Overwatch’s newest hero has finally punched his way onto the PTR.
At the start of the year I wrote about the slow pace of delivery for new Overwatch heroes. Six months on, I’ve not only detailed the arrival of Orisa, but now find myself excited to play Doomfist.
Having been teased for months and with players witnessing the impact of his gauntlet against the OR15 robots in Mumbani, it was only a matter of time until Blizzard finally released the long awaited hero. Is he worth the wait, and will he shake up the existing roster?
Whenever I play a new Overwatch hero I approach it with two questions in mind:
- Are they mechanically challenging?
- Do they bring something unique?
As the eighth “offensive” hero, Doomfist has a surprising kit. I anticipated that he’d be entirely melee, but it transpires he utilises a combination of ranged attacks (Hand Cannon) alongside a variety of close-quarter abilities. This hybrid playstyle not only allows him to have a great deal of flexibility, but also ensures his viability across a variety of maps. Where Pharah excels in large expansive spaces, or McCree in relatively close quarter skirmishes, Doomfist straddles both of these scenarios.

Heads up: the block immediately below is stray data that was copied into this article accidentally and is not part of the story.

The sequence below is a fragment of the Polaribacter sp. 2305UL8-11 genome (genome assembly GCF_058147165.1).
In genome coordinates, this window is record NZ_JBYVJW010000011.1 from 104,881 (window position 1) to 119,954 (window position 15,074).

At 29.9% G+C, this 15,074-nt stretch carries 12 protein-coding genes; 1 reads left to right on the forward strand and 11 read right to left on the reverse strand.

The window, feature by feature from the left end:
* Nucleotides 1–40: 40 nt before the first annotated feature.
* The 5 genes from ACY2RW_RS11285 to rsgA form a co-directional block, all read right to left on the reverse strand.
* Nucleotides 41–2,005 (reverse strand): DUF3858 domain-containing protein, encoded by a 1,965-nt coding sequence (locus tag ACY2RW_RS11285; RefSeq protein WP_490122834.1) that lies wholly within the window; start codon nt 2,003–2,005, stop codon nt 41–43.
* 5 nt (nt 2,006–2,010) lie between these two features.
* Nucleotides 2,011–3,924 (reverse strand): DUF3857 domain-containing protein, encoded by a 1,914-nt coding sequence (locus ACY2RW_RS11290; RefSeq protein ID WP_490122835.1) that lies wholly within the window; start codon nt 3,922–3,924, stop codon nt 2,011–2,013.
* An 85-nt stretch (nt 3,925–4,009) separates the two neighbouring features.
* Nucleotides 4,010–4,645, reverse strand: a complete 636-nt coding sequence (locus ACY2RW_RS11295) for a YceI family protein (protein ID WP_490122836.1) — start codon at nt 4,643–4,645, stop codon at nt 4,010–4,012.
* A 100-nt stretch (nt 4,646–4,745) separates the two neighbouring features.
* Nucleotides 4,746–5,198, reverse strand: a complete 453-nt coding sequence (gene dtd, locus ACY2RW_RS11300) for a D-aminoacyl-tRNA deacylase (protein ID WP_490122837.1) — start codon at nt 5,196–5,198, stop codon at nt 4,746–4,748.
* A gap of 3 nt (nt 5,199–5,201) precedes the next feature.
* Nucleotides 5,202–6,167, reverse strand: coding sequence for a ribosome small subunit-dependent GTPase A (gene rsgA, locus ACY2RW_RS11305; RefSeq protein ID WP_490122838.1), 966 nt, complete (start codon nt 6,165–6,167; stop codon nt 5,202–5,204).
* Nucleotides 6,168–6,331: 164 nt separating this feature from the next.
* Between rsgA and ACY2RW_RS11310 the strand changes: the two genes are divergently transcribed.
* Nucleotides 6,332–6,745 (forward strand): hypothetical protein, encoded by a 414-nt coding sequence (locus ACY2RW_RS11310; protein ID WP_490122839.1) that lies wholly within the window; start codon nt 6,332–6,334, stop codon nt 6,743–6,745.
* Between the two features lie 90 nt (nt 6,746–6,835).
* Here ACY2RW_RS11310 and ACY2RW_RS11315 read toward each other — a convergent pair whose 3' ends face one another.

I make no suggestion that his Hand Cannon offers the sort of ranged poke that can compete with such range-focused heroes, but it does afford him the opportunity to attack without having to always rush into melee. What I particularly like about this design is the fact it emphasises the need for positioning and buying your time for the right moment. Dive too deep with a fully charged Rocket Punch and you can be melted in seconds, but if you choose an opportune moment to make use of its increased scenery damage – before utilising Rising Uppercut and Seismic Slam to escape – it’s a level of speed and burst few can survive.
What’s relatively evident from the Public Test Realm as players scramble to play Doomfist, is that many are dying quickly as a result of going gung-ho, on the assumption that his passive ability, The Best Defense, will somehow provide enough shielding to sustain him. While there’s no doubting the shielding it offers is moderate – certainly if you can land all three of your melee attacks – it’s a level of mitigation that’s easily cut through under ranged pressure. Only on successfully landing his Meteor Strike (which sees his shielding more than doubled when used against heroes) does he receive eye-watering returns.